4. Use humor! My husband is an expert at cracking a joke when my daughter’s in the middle of an outburst. Ninety percent of the time, it helps defuse the tension in the room. Once, when my daughter was writhing on the floor and we were running late for school, my husband asked her, “Who taught you how to breakdance?” We all immediately started cracking up. You of course don’t want to demean or ridicule your child, but cracking a joke when things are intense can be really useful.
  5. Make a game out of it! If your kid is really struggling, try distracting them with an improvised game like “Who Can Make It to the Car Faster” or “Who Can Make the Dog Come to Them First.” Sometimes a momentary distraction is all a kid needs to forget why they were angry. For something a little more elaborate, try “Tea Party With Mama.” As I explained to my daughter the first time we played this “game,” when I was a little kid and had a hard day, my grandmother would throw a tea party for me. So, when my daughter is in a particularly bad mood, I put the kettle on, have her take out the cookies, and we sit down and talk about what’s going on with her. It’s a great way for the two of us to decompress from a stressful day.
  6. Model how you deal with frustration. To circle back to the first tip on this list, self-regulating is crucial in helping your kid deal with their own difficult emotions. The other day, I found myself getting cranky with my daughter, which I never do. When I realized it, I said to her, “I don’t know where this is coming from. Mama woke up like a gremlin!” I then asked her to feel my heart, which was beating faster than normal, and if she could help me relax. And she did! She put her head on my chest and let me put my head on hers, and that helped me calm down.
  7. Remember: You got this. Most of us, if we are being really honest, wonder at times if we are good enough parents, friends, spouses, colleagues, employees, athletes, siblings. But at the end of the day, tackling our challenges is what makes us grow and be our best. When you believe in your own capacity to overcome challenging moments you show your child that they can, too. And when you got this, they got this.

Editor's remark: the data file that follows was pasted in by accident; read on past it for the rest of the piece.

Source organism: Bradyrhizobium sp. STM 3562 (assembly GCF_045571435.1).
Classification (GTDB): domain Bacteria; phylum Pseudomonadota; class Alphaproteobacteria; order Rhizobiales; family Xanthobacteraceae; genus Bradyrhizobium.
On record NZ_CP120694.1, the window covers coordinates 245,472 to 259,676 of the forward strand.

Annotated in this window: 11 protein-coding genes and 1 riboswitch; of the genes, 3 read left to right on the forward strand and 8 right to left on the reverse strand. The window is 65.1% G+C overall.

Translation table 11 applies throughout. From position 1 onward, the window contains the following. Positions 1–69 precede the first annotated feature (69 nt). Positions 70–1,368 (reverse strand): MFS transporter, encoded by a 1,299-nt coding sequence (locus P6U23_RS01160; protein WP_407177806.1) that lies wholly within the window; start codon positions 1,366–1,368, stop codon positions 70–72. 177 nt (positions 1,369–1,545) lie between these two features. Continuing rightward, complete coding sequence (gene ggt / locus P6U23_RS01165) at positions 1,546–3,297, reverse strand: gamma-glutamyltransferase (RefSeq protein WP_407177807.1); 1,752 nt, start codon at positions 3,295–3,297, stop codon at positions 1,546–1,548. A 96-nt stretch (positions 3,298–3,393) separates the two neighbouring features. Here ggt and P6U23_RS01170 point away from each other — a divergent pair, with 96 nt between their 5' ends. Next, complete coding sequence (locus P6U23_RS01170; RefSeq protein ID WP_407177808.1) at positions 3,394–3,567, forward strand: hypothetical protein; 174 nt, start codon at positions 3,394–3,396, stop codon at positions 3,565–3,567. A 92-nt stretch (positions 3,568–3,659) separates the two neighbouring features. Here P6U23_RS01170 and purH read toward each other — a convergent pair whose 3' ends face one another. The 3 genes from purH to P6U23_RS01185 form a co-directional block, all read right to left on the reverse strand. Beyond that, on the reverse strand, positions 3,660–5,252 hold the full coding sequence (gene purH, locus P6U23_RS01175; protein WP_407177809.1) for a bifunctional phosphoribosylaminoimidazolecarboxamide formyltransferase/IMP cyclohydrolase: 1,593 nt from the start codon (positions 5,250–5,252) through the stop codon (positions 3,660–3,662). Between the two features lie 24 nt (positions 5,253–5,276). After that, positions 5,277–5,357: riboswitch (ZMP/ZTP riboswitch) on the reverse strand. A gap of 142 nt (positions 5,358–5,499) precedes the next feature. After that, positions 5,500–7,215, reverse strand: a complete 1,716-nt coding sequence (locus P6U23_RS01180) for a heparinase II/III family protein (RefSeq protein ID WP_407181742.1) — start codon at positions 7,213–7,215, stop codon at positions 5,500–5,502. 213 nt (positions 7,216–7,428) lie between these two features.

All of these tips show that helping your kid deal with Big Emotions is a collaborative process. Telling them to calm or stop will only get you so far. What you can do instead is work together to figure out why they’re feeling how they’re feeling, find fun ways to feel better in the moment, and learn how to deal with their emotions in a healthier way in the future.

6 Ways to Model Emotional Regulation for Your Kids

Erina White, PhD, MPH, MSW

Erina White, PhD, MPH, MSW, is a clinical researcher at Boston Children's Hospital, therapist in private practice, and holds faculty appointments at Harvard Medical School and the University of New Hampshire. She often uses Mightier, a program of bioresponsive games to help kids build and practice calming skills. She is also a mom.

In her private practice, Erina is committed to helping individuals and families find strength in their vulnerabilities.

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APA Reference
White, E. (2018). 6 Ways to Model Emotional Regulation for Your Kids. Psych Central. Retrieved on September 27, 2020, from
Scientifically Reviewed
Last updated: 20 Nov 2018 (Originally: 21 Nov 2018)
Last reviewed: By a member of our scientific advisory board on 20 Nov 2018
Published on Psych All rights reserved.